"... In PAGE 28: ... Further, the odometer only gives information of the traveled distance of the navigation sys- tem. Hence, except for the magnetometer, all the measurements of the sensors in Table2 only contain information on the relative movement of the vehicle and no absolute positioning or attitude information. The translation of these sensor measurements into position and attitude estimates will therefore be of an integra- tive nature requiring the initial state of the vehicle to be known, and for which the measurement errors will accumulate with time or, for the odometer, with the traveled distance.... In PAGE 81: ...06 -0.32 Axis Misalignment [ ] yz 2 zy -5 zx 3 Table2 : IMU results. The average estimate of the accelerometer cluster pa- rameters, calculated from 20 calibration of the in-house constructed IMU.... In PAGE 102: ...E13 Table2 : Setting used when evaluating the single-axis GPS-aided INS with the aid of numerical simulations. Parameter Value Parameter Value gps 0:5 [m] [Pfd;0]1;1 0:12 [m2] acc 0:01 [m=s2] [Pfd;0]2;2 0:12 [(m=s)2] gyro 0:1 [ =s] [Pfd;0]3;3 22 [( )2] T d 0:1 [s] [Pfd;0]4;4 0:12 [( =s)2] T? max 0:1 [s] [Pfd;0]5;5 ? 1=300 [s2] T? min 0 [s] [ze fd;0]6 ? 0:05[s] Ts 10 [ms] M 10 Notes: The covariance matrix Pfd;0 was initialized as a diagonal matrix with diagonal elements as given in the table.... In PAGE 102: ... 5 6. In the example, the system parameters are those given in Table2 . A Monte Carlo simulation of the single-axis navigation example was also conducted to illustrate the error model in (20) (21).... In PAGE 106: ... The expected performance of the system when evaluated for the same trajectory and with the same setting as in the previous case (see Fig. 4 and Table2 ), is given by the black (dashed) lines in Figs. 8 10.... In PAGE 108: ...as a low-pass characteristics. In Figs. 8 10, the results from the Monte Carlo simulation of the single-axis GPS-aided integrated navigation system with the feedback for the timing error are shown together with the error covariance and mean predicted from the error model in equations (52) (55). The setting used in the simulation is again given in Table2 . Fur- ther, the timing error was modeled as uniformly distributed between 0 and 100 ms and the lter was initialized for a zero time delay.... ..."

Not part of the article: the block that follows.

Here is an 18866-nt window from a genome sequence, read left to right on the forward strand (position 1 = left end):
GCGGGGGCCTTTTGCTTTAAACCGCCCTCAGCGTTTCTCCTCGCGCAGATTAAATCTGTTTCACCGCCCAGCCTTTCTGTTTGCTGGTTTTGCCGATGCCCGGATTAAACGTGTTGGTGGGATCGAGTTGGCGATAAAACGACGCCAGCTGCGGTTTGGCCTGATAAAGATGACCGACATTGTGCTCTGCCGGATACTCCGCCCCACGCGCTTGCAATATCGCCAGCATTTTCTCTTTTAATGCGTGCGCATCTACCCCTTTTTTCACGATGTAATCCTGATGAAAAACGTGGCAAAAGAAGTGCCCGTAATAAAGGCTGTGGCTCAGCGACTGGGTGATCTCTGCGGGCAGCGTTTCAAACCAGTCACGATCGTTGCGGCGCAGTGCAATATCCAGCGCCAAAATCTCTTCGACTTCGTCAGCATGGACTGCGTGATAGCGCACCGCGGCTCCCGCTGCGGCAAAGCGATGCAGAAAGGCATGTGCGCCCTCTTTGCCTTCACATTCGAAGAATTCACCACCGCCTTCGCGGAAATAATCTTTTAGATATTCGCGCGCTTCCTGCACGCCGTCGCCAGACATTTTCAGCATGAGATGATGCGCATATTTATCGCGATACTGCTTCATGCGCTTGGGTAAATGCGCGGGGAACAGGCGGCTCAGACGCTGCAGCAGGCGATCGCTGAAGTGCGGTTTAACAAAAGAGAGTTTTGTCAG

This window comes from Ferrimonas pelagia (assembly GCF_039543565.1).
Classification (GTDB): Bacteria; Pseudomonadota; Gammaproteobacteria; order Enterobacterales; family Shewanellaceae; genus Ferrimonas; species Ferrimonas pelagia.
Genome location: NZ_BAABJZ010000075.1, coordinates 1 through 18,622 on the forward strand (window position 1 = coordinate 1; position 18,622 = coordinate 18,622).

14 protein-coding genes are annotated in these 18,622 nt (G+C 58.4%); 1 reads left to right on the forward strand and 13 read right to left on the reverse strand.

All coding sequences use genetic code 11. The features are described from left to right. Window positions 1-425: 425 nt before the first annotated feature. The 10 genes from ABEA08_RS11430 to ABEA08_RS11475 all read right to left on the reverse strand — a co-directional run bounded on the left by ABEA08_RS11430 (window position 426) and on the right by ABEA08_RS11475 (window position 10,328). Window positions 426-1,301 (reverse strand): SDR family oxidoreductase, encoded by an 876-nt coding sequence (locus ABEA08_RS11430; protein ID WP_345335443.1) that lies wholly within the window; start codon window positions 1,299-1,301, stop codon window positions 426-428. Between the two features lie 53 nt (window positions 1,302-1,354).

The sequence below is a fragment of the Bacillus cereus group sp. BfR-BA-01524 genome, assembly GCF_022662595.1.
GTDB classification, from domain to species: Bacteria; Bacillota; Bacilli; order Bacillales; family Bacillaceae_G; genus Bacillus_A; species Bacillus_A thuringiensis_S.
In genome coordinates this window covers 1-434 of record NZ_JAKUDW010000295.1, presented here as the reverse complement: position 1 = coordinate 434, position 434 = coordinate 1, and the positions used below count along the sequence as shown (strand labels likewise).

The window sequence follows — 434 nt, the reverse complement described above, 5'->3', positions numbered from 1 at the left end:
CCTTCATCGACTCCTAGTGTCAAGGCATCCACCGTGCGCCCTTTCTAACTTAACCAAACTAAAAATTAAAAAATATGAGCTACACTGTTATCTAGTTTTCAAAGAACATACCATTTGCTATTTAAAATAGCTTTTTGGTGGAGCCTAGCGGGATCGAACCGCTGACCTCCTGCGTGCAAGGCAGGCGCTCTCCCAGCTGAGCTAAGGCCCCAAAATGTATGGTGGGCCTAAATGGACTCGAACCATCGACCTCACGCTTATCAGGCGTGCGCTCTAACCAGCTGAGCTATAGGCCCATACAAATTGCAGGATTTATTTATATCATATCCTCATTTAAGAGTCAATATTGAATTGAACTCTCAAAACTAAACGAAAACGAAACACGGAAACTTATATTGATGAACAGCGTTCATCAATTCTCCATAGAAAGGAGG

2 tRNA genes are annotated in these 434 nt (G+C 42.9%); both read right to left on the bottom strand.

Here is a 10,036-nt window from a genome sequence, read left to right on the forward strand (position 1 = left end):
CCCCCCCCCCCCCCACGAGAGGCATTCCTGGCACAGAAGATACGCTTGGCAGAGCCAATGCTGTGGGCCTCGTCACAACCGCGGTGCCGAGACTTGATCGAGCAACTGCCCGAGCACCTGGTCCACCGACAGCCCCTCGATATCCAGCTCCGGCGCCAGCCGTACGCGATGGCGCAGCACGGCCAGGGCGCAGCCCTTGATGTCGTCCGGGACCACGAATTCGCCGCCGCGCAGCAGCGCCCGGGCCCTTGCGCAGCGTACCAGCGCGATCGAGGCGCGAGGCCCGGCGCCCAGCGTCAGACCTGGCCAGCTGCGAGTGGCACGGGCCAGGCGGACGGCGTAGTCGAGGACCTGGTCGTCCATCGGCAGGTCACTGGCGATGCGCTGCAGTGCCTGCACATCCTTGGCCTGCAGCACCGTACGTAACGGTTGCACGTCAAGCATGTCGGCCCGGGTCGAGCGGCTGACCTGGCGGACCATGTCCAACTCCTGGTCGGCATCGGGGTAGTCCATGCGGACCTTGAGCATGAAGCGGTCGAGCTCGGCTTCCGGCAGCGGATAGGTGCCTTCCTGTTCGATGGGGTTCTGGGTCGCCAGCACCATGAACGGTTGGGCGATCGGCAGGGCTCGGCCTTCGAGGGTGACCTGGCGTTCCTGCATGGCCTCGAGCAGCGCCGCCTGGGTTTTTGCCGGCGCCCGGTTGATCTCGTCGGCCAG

### Table 1. Parameter settings used in the experiment

"... In PAGE 9: ...25 comparing the performance of the genetic-based planning approach with and without the subgoal strategy incorporated (also called single-goal approach). Table1 shows the parameters for this experiment. Table 1.... ..."

### TABLE II SENSORS COMMONLY USED AS A COMPLEMENT TO GNSS-RECEIVERS FOR ENHANCEMENT OF IN-CAR NAVIGATION SYSTEMS.

### Table 3: Network Traffic.

1998

"... In PAGE 6: ...2 Network Traffic Another important aspect in the evaluation of Adaptive++ and in its comparison against B+ and Dynamic Aggregation is the com- munication traffic generated by TreadMarks ( Tmk ), B+, Dynamic Aggregation ( DA ), and Adaptive++ ( A++ ). Table3 presents the total amount of data and the total numberof messagestransferred on 16 processors in the presence of each prefetching technique. As one would expect, the table shows that TreadMarks trans- fers the least amount of data among the different systems in most cases.... In PAGE 7: ... Thus, Adaptive++ is the only technique that couples a serious potential for combining with a small number of useless prefetches. Table3 confirms these observations. The table shows that B+ greatly reduces the number of messages involved in standard Tread- Marks as a result of its ability to combine messages.... ..."

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### Table 3. Characteristics of some Genetic- based User Modeling applications. Application Input Data Outcome T I/G [23]

2004

"... In PAGE 6: ... Nevertheless, they have also been ap- plied for filtering [7]. Table3 summarizes relevant applications of GAs for UM. 2.... ..."

Cited by 2